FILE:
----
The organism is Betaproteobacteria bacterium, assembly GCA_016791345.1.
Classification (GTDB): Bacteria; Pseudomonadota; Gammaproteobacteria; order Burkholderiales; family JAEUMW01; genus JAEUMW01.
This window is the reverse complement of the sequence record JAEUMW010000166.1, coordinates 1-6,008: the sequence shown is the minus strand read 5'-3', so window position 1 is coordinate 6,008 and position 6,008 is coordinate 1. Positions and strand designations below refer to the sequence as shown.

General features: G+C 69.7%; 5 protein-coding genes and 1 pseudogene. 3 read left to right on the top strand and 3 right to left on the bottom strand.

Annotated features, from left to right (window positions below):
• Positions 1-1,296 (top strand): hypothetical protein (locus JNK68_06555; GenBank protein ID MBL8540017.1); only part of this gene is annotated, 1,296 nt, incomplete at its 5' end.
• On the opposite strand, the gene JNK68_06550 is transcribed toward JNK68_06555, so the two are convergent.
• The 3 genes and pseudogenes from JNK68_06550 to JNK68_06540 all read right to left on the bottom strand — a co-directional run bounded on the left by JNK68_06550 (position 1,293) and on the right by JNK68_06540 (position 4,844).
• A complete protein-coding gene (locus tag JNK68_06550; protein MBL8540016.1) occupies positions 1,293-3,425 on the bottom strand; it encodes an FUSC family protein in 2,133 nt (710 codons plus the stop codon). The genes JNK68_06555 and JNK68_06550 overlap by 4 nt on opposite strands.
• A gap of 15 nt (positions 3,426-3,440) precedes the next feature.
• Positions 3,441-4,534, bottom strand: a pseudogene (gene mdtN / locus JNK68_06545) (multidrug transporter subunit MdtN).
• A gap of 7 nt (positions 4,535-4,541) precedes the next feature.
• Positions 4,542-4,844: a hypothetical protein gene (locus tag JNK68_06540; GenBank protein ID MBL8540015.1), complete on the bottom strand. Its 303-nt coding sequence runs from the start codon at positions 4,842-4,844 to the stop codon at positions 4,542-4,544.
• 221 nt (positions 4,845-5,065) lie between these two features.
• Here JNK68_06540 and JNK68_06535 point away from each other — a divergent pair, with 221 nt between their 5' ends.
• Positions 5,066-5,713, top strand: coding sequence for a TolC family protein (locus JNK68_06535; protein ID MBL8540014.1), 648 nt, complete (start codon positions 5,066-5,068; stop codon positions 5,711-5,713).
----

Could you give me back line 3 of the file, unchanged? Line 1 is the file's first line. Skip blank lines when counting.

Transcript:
This window is the reverse complement of the sequence record JAEUMW010000166.1, coordinates 1-6,008: the sequence shown is the minus strand read 5'-3', so window position 1 is coordinate 6,008 and position 6,008 is coordinate 1. Positions and strand designations below refer to the sequence as shown.